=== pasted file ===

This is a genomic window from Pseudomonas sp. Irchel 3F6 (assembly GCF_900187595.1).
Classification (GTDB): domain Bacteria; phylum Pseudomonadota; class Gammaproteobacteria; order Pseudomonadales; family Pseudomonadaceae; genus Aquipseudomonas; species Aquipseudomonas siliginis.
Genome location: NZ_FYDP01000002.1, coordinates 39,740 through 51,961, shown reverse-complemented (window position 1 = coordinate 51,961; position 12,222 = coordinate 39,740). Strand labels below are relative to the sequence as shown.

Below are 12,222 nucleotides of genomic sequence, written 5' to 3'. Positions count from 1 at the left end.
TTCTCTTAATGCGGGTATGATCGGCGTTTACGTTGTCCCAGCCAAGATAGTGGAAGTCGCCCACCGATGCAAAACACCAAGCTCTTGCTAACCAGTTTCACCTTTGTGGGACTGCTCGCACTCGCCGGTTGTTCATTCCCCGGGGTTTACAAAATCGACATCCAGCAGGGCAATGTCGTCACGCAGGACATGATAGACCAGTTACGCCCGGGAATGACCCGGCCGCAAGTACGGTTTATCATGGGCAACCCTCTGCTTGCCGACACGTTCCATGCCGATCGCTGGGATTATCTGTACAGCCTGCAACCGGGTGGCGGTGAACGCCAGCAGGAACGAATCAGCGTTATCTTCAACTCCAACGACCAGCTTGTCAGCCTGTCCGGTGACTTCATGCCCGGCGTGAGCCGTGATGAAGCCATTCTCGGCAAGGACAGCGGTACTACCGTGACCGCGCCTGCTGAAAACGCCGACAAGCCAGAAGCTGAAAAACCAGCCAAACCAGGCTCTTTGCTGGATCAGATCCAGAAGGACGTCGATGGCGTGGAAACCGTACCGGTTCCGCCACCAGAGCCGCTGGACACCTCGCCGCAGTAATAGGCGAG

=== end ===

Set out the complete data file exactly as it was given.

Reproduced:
This is a genomic window from Pseudomonas sp. Irchel 3F6 (assembly GCF_900187595.1).
Classification (GTDB): domain Bacteria; phylum Pseudomonadota; class Gammaproteobacteria; order Pseudomonadales; family Pseudomonadaceae; genus Aquipseudomonas; species Aquipseudomonas siliginis.
Genome location: NZ_FYDP01000002.1, coordinates 39,740 through 51,961, shown reverse-complemented (window position 1 = coordinate 51,961; position 12,222 = coordinate 39,740). Strand labels below are relative to the sequence as shown.

Below are 12,222 nucleotides of genomic sequence, written 5' to 3'. Positions count from 1 at the left end.
TTCTCTTAATGCGGGTATGATCGGCGTTTACGTTGTCCCAGCCAAGATAGTGGAAGTCGCCCACCGATGCAAAACACCAAGCTCTTGCTAACCAGTTTCACCTTTGTGGGACTGCTCGCACTCGCCGGTTGTTCATTCCCCGGGGTTTACAAAATCGACATCCAGCAGGGCAATGTCGTCACGCAGGACATGATAGACCAGTTACGCCCGGGAATGACCCGGCCGCAAGTACGGTTTATCATGGGCAACCCTCTGCTTGCCGACACGTTCCATGCCGATCGCTGGGATTATCTGTACAGCCTGCAACCGGGTGGCGGTGAACGCCAGCAGGAACGAATCAGCGTTATCTTCAACTCCAACGACCAGCTTGTCAGCCTGTCCGGTGACTTCATGCCCGGCGTGAGCCGTGATGAAGCCATTCTCGGCAAGGACAGCGGTACTACCGTGACCGCGCCTGCTGAAAACGCCGACAAGCCAGAAGCTGAAAAACCAGCCAAACCAGGCTCTTTGCTGGATCAGATCCAGAAGGACGTCGATGGCGTGGAAACCGTACCGGTTCCGCCACCAGAGCCGCTGGACACCTCGCCGCAGTAATAGGCGAG